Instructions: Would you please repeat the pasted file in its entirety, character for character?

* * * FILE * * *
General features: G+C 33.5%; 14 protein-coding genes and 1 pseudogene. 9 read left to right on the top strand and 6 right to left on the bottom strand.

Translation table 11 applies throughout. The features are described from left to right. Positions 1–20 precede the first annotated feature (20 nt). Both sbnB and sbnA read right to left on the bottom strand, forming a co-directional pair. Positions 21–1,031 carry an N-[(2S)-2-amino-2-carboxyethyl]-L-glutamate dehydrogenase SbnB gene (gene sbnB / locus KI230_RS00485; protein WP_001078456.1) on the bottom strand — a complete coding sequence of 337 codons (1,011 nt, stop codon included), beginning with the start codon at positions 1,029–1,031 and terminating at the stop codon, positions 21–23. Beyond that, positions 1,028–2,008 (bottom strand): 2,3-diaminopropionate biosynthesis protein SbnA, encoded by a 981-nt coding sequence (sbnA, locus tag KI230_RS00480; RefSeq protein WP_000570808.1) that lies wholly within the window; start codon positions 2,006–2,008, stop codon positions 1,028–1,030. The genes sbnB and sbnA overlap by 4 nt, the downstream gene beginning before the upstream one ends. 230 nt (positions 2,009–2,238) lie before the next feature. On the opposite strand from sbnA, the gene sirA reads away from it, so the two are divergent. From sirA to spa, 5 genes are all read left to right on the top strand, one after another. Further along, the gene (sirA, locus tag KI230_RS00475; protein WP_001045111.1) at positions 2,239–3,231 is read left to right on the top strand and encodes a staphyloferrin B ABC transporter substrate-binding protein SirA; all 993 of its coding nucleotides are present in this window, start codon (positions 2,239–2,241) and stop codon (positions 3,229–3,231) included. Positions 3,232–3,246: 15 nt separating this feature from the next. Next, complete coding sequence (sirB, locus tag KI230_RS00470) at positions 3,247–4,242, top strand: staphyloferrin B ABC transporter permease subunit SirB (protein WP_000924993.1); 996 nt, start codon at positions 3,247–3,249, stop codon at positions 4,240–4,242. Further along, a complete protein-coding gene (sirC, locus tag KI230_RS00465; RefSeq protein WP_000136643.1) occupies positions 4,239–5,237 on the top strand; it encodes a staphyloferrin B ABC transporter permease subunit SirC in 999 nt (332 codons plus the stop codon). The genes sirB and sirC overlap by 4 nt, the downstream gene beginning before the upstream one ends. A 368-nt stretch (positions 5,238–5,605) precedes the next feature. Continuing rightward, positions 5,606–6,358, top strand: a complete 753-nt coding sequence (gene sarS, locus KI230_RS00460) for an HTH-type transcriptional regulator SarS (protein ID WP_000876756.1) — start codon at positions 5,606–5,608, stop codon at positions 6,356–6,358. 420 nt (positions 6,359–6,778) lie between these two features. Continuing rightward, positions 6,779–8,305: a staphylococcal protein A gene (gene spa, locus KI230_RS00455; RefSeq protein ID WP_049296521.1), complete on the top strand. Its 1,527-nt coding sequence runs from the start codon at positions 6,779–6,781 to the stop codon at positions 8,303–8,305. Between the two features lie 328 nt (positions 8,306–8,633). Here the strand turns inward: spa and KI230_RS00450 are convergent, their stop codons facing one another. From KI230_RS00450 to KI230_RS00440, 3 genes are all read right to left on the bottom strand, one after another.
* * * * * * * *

General features: G+C 33.5%; 14 protein-coding genes and 1 pseudogene. 9 read left to right on the top strand and 6 right to left on the bottom strand.

Translation table 11 applies throughout. The features are described from left to right. Positions 1–20 precede the first annotated feature (20 nt). Both sbnB and sbnA read right to left on the bottom strand, forming a co-directional pair. Positions 21–1,031 carry an N-[(2S)-2-amino-2-carboxyethyl]-L-glutamate dehydrogenase SbnB gene (gene sbnB / locus KI230_RS00485; protein WP_001078456.1) on the bottom strand — a complete coding sequence of 337 codons (1,011 nt, stop codon included), beginning with the start codon at positions 1,029–1,031 and terminating at the stop codon, positions 21–23. Beyond that, positions 1,028–2,008 (bottom strand): 2,3-diaminopropionate biosynthesis protein SbnA, encoded by a 981-nt coding sequence (sbnA, locus tag KI230_RS00480; RefSeq protein WP_000570808.1) that lies wholly within the window; start codon positions 2,006–2,008, stop codon positions 1,028–1,030. The genes sbnB and sbnA overlap by 4 nt, the downstream gene beginning before the upstream one ends. 230 nt (positions 2,009–2,238) lie before the next feature. On the opposite strand from sbnA, the gene sirA reads away from it, so the two are divergent. From sirA to spa, 5 genes are all read left to right on the top strand, one after another. Further along, the gene (sirA, locus tag KI230_RS00475; protein WP_001045111.1) at positions 2,239–3,231 is read left to right on the top strand and encodes a staphyloferrin B ABC transporter substrate-binding protein SirA; all 993 of its coding nucleotides are present in this window, start codon (positions 2,239–2,241) and stop codon (positions 3,229–3,231) included. Positions 3,232–3,246: 15 nt separating this feature from the next. Next, complete coding sequence (sirB, locus tag KI230_RS00470) at positions 3,247–4,242, top strand: staphyloferrin B ABC transporter permease subunit SirB (protein WP_000924993.1); 996 nt, start codon at positions 3,247–3,249, stop codon at positions 4,240–4,242. Further along, a complete protein-coding gene (sirC, locus tag KI230_RS00465; RefSeq protein WP_000136643.1) occupies positions 4,239–5,237 on the top strand; it encodes a staphyloferrin B ABC transporter permease subunit SirC in 999 nt (332 codons plus the stop codon). The genes sirB and sirC overlap by 4 nt, the downstream gene beginning before the upstream one ends. A 368-nt stretch (positions 5,238–5,605) precedes the next feature. Continuing rightward, positions 5,606–6,358, top strand: a complete 753-nt coding sequence (gene sarS, locus KI230_RS00460) for an HTH-type transcriptional regulator SarS (protein ID WP_000876756.1) — start codon at positions 5,606–5,608, stop codon at positions 6,356–6,358. 420 nt (positions 6,359–6,778) lie between these two features. Continuing rightward, positions 6,779–8,305: a staphylococcal protein A gene (gene spa, locus KI230_RS00455; RefSeq protein ID WP_049296521.1), complete on the top strand. Its 1,527-nt coding sequence runs from the start codon at positions 6,779–6,781 to the stop codon at positions 8,303–8,305. Between the two features lie 328 nt (positions 8,306–8,633). Here the strand turns inward: spa and KI230_RS00450 are convergent, their stop codons facing one another. From KI230_RS00450 to KI230_RS00440, 3 genes are all read right to left on the bottom strand, one after another.